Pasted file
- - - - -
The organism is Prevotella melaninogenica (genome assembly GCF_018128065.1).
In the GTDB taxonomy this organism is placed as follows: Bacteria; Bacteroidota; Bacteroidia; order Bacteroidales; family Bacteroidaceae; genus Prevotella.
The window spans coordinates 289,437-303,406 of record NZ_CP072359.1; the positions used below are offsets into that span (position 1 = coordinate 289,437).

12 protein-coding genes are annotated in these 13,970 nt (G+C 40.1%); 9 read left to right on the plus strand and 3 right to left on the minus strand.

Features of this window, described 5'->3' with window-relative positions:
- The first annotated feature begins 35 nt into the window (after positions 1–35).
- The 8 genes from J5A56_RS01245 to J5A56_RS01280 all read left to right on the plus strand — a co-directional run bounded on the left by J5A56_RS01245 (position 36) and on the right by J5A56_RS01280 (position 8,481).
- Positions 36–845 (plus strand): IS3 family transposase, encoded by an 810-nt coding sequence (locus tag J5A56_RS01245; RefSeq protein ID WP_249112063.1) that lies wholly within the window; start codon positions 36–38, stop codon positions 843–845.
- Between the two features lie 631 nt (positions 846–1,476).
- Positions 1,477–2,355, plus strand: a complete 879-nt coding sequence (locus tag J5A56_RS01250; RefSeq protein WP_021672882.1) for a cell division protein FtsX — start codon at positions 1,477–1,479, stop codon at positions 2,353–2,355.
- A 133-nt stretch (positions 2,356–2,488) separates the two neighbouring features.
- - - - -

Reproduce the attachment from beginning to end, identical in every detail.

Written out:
The organism is Prevotella melaninogenica (genome assembly GCF_018128065.1).
In the GTDB taxonomy this organism is placed as follows: Bacteria; Bacteroidota; Bacteroidia; order Bacteroidales; family Bacteroidaceae; genus Prevotella.
The window spans coordinates 289,437-303,406 of record NZ_CP072359.1; the positions used below are offsets into that span (position 1 = coordinate 289,437).

12 protein-coding genes are annotated in these 13,970 nt (G+C 40.1%); 9 read left to right on the plus strand and 3 right to left on the minus strand.

Features of this window, described 5'->3' with window-relative positions:
- The first annotated feature begins 35 nt into the window (after positions 1–35).
- The 8 genes from J5A56_RS01245 to J5A56_RS01280 all read left to right on the plus strand — a co-directional run bounded on the left by J5A56_RS01245 (position 36) and on the right by J5A56_RS01280 (position 8,481).
- Positions 36–845 (plus strand): IS3 family transposase, encoded by an 810-nt coding sequence (locus tag J5A56_RS01245; RefSeq protein ID WP_249112063.1) that lies wholly within the window; start codon positions 36–38, stop codon positions 843–845.
- Between the two features lie 631 nt (positions 846–1,476).
- Positions 1,477–2,355, plus strand: a complete 879-nt coding sequence (locus tag J5A56_RS01250; RefSeq protein WP_021672882.1) for a cell division protein FtsX — start codon at positions 1,477–1,479, stop codon at positions 2,353–2,355.
- A 133-nt stretch (positions 2,356–2,488) separates the two neighbouring features.